Watch: BABY ELEPHANT WALKS AGAIN AFTER BEING SHOT IN THE LEGS
After nine months of intensive medical treatments, an African elephant calf who was found shot in the legs in Kenya has regained his strength and ability to walk again.
A pilot on anti-poaching patrol first spotted the calf, now named Luggard, struggling to keep up with his herd in Tsavo East National Park. The pilot could see he was injured and radioed in a sky vet from the Kenya Wildlife Service.
The calf had suffered two devastating bullet wounds: one in his right hind leg, shattering his femur, and another in his left hind foot, says Angela Sheldrick, CEO of the David Sheldrick Wildlife Trust, an orphan elephant rescue and rehabilitation center. Sheldrick says she suspects the shot came from either an AK-47 or a G3, another type of automatic weapon. (Read more: Inside the orphan elephant nursery.)
Still, Luggard was lucky.
“Had [the bullets] shattered his front leg, the outcome could have been very different, as the front legs are much more essential for mobility bearing more of the elephant’s body weight,” Sheldrick says.
Back at the orphanage, a team treated Luggard’s wounds. X-rays showed that no bullets remained in his leg or foot. arers applied green clay, a natural substance to aid in healing, to Luggard’s wounds, cleaning them daily, and gave him medication to relieve pain. He required on-demand feedings of a special milk formula.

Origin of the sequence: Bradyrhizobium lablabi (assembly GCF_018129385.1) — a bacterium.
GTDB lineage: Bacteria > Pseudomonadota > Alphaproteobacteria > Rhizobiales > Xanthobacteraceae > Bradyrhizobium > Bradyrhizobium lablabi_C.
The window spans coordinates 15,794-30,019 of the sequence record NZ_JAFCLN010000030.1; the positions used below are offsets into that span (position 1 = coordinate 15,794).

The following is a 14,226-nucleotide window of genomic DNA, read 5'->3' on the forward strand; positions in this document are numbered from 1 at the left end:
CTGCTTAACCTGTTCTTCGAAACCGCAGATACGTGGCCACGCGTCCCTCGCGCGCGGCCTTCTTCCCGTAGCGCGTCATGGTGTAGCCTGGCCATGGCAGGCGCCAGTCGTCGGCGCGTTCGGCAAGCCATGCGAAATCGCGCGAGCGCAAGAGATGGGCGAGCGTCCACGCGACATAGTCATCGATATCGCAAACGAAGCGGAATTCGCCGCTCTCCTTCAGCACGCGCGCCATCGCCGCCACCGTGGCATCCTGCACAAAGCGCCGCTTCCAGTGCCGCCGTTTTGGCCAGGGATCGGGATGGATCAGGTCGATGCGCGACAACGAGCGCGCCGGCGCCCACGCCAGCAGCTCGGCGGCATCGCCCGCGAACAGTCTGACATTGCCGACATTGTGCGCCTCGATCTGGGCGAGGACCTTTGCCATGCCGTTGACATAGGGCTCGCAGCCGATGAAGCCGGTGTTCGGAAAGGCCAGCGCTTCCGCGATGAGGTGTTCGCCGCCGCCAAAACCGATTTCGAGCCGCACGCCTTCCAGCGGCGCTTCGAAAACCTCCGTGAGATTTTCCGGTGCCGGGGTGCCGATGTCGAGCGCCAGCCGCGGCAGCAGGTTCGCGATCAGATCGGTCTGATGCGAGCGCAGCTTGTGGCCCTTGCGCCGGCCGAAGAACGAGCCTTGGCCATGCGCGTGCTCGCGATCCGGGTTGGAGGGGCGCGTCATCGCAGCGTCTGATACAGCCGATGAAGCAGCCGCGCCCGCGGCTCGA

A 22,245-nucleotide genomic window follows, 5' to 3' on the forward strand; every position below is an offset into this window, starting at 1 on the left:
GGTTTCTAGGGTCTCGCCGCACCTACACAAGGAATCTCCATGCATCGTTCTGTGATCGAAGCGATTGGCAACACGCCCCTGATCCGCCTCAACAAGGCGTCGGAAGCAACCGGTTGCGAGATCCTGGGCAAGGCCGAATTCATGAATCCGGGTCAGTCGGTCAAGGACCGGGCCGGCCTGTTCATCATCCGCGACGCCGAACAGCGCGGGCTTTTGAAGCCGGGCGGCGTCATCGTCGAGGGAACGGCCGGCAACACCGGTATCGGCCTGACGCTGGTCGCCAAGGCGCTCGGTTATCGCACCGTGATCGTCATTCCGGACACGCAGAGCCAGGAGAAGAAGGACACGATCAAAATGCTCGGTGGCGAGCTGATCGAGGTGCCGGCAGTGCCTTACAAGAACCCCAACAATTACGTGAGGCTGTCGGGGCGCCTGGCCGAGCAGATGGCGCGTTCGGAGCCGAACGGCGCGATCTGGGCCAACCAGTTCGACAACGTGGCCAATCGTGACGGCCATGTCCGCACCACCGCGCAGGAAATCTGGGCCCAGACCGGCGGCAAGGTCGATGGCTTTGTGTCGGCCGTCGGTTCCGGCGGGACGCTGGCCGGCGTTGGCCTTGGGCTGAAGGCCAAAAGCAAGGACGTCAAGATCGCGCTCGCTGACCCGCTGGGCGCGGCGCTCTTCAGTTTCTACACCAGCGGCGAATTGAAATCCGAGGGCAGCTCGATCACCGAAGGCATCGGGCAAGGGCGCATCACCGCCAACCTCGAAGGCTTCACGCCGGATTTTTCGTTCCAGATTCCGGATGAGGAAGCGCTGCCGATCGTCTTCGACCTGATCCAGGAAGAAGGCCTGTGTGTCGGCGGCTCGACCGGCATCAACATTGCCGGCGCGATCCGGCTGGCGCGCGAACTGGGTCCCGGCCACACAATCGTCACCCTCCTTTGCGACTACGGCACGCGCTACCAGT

“As his body healed, Luggard adjusted the amount of weight on his leg, and he became very efficient on just three legs, determined to keep up with the rest of our orphan herd and loath to miss out on anything,” Sheldrick says.
An elephant in Samburu National Reserve in Kenya stands tall among her herd.
She says the youngster, now 14 months old, has made a strong recovery and is able to walk on his four legs again. “It’s been both heartwarming and miraculous to see him walking out and about with the other orphans in the Nairobi forest.”
Sheldrick thinks Luggard may have been shot when his herd moved across farmland along a migration route previously largely unoccupied by people. Human-elephant conflict is a growing problem in Kenya. (Read more: How Chili Condoms and Firecrackers Can Help Save Elephants.)
The elephant’s long-term prognosis is good. He’ll stay put until he’s three and will then be moved to one of three reintegration units specially equipped for orphans with long-term injuries from poaching or clashes with people.
When fully grown, Luggard will join other elephants in the Greater Tsavo Conservation Area, home to more than 11,000 elephants protected by the trust’s 10 anti-poaching teams in partnership with the Kenya Wildlife Service.
Sheldrick says he’ll likely have a bulbous knee joint from extensive calcification, and Luggard will probably always have a slight limp. “We feel confident he’ll live a long, happy, and independent wild life,” she says.
Alexandra E. Petri is a staff writer for National Geographic Traveler. You can follow her on Twitter.